The Supreme Court of Pennsylvania (‘the Supreme Court’) issued, on 21 November 2018, its decision in Dittman, B., Aplt. v. UPMC in which it vacated the judgement of an appellate court, holding that an employer has a legal duty to exercise reasonable care to safeguard its employees’ sensitive personal information stored on an internet accessible computer system. The case involved a class action complaint against UPMC brought by seven of its employees who alleged that fraudulent tax returns were filed on their behalf, resulting in actual damages, following a breach in which the sensitive personal information of 62,000 UPMC employees and former employees was accessed and stolen from UPMC computer systems. In particular, the claimants asserted a negligence claim and sought damages.
Joshua Mooney, Partner at White and Williams LLP, told DataGuidance, “Dittman is a reflection of the changing times. The lower courts observed that there were no generally accepted standards of care for data protection, and that employers should not have to incur significant costs in security measures when data breaches cannot be prevented. A court would never reach such a conclusion today. Regulations in cybersecurity and perceptions toward cyberattacks have changed. Standards of care have emerged, and there are recognised cybersecurity frameworks around which to build a data security programme. Companies now are expected to undertake affirmative, reasonable measures to protect data. Dittman reflects these changes.”
An ounce of prevention from employers can often avoid this kind of liability
In reaching its decision, the Supreme Court in Dittman referenced Seebold v. Prison Health Services Inc., where it had observed that in situations involving an actor’s affirmative conduct, he is generally under a duty to protect others against an unreasonable risk of harm to them arising out of the act. The Supreme Court found that UPMC’s actions plainly constituted affirmative conduct, since UPMC had required employees to provide the relevant information, which it then collected and stored on its internet accessible computer system without use of adequate security measures, including proper encryption, adequate firewalls, and an adequate authentication protocol.
Mooney continued, “The dots are starting to connect in terms of what is required of companies that collect data. Data breach litigation centres around concepts of ‘reasonable’ cybersecurity measures, while as detailed in the Wyndham Worldwide case, the Federal Trade Commission has authority to commence enforcement actions […] for companies’ failure to implement ‘adequate’ cybersecurity measures. Ohio’s recently passed Senate Bill 220 also contemplates reasonable cybersecurity measures, but in a much more detailed approach. The statute provides an affirmative defence against tort liability if a defendant company can prove that, at the time of the data breach, it was compliant with a cybersecurity program which ‘reasonably conforms’ to an industry recognised cybersecurity standard or framework. Ditmman provides far less detail for a duty of care […] yet certainly, a company that complies with the Ohio statute for the affirmative defence likely would meet the reasonable duty of care now required by Dittman.”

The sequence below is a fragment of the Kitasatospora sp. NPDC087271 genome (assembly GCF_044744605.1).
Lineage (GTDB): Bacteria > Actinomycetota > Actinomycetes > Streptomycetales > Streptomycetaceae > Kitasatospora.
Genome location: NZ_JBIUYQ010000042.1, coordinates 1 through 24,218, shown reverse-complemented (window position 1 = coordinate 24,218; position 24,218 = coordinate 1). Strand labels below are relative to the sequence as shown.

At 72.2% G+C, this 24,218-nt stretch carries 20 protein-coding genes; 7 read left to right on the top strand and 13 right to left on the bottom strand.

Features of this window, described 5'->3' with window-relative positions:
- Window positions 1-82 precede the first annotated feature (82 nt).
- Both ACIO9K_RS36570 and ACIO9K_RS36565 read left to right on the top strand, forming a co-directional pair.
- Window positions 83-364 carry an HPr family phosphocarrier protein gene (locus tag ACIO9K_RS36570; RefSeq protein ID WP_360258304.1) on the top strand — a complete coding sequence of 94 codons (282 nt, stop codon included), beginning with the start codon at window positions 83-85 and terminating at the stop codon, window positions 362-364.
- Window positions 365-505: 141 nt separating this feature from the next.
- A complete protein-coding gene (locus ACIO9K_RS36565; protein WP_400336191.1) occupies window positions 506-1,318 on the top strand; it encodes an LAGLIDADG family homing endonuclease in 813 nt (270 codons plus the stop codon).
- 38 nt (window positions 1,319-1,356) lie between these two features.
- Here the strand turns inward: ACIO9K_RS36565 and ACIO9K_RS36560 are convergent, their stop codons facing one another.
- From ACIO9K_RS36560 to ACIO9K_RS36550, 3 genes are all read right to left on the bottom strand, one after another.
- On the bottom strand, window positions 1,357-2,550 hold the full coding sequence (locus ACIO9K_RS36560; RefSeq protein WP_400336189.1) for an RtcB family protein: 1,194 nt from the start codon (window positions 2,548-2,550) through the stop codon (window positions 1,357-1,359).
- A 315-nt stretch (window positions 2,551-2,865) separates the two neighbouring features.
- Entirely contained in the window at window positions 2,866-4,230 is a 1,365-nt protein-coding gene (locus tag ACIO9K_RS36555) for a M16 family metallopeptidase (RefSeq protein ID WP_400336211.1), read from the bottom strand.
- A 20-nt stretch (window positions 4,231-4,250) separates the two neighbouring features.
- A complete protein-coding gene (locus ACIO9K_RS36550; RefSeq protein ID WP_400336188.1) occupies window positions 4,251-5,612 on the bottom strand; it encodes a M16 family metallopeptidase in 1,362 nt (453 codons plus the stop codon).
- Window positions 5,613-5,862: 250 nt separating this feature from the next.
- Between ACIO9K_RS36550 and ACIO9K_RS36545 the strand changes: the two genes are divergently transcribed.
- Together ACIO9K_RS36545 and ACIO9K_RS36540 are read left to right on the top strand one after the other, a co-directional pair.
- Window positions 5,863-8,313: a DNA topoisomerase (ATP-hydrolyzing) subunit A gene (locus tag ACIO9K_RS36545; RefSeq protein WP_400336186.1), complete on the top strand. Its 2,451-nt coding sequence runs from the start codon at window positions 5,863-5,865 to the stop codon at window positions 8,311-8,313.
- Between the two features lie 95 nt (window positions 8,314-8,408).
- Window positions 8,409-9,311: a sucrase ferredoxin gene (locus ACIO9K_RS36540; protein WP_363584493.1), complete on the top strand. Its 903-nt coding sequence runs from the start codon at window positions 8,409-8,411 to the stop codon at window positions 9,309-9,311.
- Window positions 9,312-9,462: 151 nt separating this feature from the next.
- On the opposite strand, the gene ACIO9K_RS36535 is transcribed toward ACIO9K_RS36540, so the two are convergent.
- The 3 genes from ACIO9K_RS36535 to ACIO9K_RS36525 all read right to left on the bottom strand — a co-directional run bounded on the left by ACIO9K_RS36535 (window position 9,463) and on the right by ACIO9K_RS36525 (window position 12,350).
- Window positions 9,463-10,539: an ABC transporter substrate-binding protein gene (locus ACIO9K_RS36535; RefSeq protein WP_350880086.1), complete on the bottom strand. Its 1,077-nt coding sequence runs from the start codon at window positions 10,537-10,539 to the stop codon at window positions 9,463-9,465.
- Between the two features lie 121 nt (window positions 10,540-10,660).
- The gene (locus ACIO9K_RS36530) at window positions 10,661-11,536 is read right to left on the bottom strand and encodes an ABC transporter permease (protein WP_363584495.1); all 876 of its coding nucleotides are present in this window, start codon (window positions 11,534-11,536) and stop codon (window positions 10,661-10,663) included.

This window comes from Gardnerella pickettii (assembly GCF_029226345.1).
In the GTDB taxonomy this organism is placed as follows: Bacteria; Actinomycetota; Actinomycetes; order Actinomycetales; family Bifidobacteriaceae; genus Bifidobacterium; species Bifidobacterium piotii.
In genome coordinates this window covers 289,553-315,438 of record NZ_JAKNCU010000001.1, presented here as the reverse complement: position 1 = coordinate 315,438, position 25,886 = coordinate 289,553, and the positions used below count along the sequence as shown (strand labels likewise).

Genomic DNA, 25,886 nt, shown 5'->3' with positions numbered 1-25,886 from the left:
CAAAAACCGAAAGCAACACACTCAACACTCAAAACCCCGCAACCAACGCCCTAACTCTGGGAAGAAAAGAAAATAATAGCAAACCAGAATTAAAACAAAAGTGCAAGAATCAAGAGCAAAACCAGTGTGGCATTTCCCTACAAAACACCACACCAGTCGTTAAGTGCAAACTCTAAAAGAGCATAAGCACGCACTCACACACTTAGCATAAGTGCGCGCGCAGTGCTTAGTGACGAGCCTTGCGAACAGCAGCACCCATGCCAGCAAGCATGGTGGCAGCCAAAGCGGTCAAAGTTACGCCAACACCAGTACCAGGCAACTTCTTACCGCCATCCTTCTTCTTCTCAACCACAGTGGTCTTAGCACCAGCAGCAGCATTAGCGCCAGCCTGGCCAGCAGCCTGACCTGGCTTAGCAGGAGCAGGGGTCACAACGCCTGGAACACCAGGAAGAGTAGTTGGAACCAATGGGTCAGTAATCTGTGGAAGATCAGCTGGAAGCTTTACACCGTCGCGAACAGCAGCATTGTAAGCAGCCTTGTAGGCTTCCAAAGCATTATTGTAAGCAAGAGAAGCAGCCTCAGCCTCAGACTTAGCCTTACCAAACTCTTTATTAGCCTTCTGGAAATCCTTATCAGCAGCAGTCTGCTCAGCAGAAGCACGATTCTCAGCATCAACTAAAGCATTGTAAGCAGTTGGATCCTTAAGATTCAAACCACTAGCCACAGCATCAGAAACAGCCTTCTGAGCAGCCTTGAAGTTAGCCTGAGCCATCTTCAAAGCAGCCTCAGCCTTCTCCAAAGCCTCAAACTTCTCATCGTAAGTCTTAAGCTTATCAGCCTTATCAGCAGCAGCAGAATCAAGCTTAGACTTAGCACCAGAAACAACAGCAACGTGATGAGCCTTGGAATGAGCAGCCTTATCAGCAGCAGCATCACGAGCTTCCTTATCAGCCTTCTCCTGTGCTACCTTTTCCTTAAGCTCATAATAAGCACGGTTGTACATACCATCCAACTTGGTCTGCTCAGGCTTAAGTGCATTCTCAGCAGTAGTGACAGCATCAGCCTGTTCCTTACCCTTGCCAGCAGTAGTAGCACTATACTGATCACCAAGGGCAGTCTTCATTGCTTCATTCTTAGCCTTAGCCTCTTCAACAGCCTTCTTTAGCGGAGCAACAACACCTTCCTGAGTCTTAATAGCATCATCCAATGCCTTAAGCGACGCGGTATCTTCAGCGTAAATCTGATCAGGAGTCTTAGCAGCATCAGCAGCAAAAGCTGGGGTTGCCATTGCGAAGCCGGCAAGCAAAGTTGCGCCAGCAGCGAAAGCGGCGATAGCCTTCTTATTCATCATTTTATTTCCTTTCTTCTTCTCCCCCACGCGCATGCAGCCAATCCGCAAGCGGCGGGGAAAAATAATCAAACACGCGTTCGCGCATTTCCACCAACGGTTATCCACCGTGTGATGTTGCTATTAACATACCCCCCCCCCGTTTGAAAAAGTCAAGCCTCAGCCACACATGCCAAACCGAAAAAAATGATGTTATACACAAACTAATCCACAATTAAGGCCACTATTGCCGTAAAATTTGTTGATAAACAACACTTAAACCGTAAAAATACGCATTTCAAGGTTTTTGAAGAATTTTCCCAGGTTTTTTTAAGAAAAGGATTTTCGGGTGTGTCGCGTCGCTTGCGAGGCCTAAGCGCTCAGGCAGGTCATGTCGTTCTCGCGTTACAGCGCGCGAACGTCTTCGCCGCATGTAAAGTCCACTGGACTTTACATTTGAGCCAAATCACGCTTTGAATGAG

The Supreme Court in Dittman also examined whether or not the claimants could recover for purely pecuniary damages under a negligence claim in light of Pennsylvania’s economic loss doctrine. It highlighted that the claimants had asserted that UPMC breached its common law duty to act with reasonable care in collecting and storing their personal and financial information on its computer systems. The Supreme Court held that as this legal duty exists independently from any contractual obligations between the parties, the economic loss doctrine does not bar the claim.
Julian Neiser, Member at Spilman Thomas & Battle, PLLC, concluded, “The Supreme Court’s decision will cause the case to go back to the trial court at the very early stages, so we really don’t know what will happen on the merits once discovery is done. The only thing we do know from the decision is that claimants who bring common law claims for data breach losses against employers have a path to do so. Whether they can win on those claims is a whole other story […] My suggestion to employers is to consult with their IT professionals and avoid liability on data breaches through good practices. They also need to have effective policies in place and ensure that their practices are reasonable. Remember, negligence claims can only win if there was lack of due care. An ounce of prevention from employers can often avoid this kind of liability.”
RUMER RAMSEY Junior Privacy Analyst